The mini boom in construction is keeping paychecks and some economic activity going in certain areas, but health and safety remain a top concern for union officials. McGarvey, who is a member of President Trump’s advisory committee on reopening the economy, told me his members are still waiting for the administration to issue a temporary infectious-disease standard for construction. “It just hasn’t happened, and it’s wholly disappointing,” he said.
In lieu of formal federal protocols, the NATBU issued early guidance to its members and contractors for additional protective measures on projects, including setting up multiple entrances and exits to prevent bottlenecks and ensuring that job sites have running water so workers can frequently wash their hands. “Guys have gotten used to it,” McGarvey told me. "A few weeks ago, there were a lot of folks who weren't comfortable. Our absenteeism was high. But as our safety protocols got put in place, and people gained confidence that they were protected, that’s greatly subsided.”
However, he added, “human nature is human nature, and there are still folks that aren’t comfortable even with the proper protective equipment. And for those, we encourage them: If you’re not comfortable, don’t go to work. It’s a dangerous occupation to begin with, and we need you focused.”
The relative good times for construction are unlikely to last long. Although Trump has mused about making a $2 trillion infrastructure bill part of a future economic-recovery package, he and other Republican leaders are resisting an infusion of federal aid to help states and cities close the enormous budget holes that have opened as a result of the pandemic lockdowns. Major public-works projects were a centerpiece of the New Deal in the 1930s, and new infrastructure investment, particularly in the green-energy sector, made up a significant portion of the 2009 economic-stimulus package. On the surface, a zeal for infrastructure is one thing Trump has in common with his predecessor. But the strategist who pushed for a huge infrastructure bill early in the Trump presidency under the guise of economic nationalism, Steve Bannon, has long since given way to more conservative advisers who take a dim view of big spending measures.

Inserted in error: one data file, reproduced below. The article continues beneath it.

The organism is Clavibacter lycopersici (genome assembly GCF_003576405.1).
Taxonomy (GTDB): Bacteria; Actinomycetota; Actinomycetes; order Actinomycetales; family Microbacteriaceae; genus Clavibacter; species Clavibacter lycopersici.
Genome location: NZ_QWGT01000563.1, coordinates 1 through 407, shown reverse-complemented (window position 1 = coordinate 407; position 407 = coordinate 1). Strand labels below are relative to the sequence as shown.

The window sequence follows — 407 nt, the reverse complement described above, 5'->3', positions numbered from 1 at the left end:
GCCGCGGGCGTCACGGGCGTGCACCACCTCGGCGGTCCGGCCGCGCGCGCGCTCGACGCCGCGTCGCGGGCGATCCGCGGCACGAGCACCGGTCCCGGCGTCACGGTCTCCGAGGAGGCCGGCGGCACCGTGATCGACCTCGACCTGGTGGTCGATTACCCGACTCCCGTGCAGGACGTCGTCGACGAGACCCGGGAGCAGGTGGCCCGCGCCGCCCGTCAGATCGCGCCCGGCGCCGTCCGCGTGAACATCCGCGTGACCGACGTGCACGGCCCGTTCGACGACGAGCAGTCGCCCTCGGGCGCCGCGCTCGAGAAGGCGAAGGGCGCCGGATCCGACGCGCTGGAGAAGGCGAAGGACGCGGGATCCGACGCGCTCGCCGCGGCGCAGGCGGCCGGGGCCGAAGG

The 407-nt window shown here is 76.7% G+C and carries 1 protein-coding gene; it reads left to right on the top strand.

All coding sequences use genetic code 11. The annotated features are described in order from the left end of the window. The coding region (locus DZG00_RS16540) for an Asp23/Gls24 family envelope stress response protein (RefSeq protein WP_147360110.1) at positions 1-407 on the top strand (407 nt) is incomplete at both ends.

Without help from Washington, states will likely cut back. The projects that jurisdictions are speeding up now are ones that were already funded. But the same reduction in traffic that makes it easier to carry out construction now is sapping states of the gas taxes, bridge-and-tunnel tolls, and other revenue needed to do more in the future.
“You can just see how things could freeze up,” says Casey Dinges, a senior managing director with the American Society of Civil Engineers, a trade group. “If all these jurisdictions are worried about their revenue streams,” he told me, “things are going to slow down or stop pretty soon.”